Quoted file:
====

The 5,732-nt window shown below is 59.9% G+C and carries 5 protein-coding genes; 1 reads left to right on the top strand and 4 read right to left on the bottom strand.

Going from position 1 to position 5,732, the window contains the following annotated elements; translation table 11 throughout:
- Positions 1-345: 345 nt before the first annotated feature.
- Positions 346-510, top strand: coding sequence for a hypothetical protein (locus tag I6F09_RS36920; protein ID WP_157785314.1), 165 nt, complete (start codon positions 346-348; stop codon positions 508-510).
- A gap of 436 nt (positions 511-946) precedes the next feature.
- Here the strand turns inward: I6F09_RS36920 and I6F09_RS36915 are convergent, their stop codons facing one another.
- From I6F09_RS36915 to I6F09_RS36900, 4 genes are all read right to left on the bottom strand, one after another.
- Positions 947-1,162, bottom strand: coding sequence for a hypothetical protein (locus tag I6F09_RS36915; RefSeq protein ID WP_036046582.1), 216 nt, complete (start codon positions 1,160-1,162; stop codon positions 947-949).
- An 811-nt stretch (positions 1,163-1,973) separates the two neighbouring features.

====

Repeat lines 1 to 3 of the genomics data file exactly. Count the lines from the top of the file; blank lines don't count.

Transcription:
The 5,732-nt window shown below is 59.9% G+C and carries 5 protein-coding genes; 1 reads left to right on the top strand and 4 read right to left on the bottom strand.

Going from position 1 to position 5,732, the window contains the following annotated elements; translation table 11 throughout:
- Positions 1-345: 345 nt before the first annotated feature.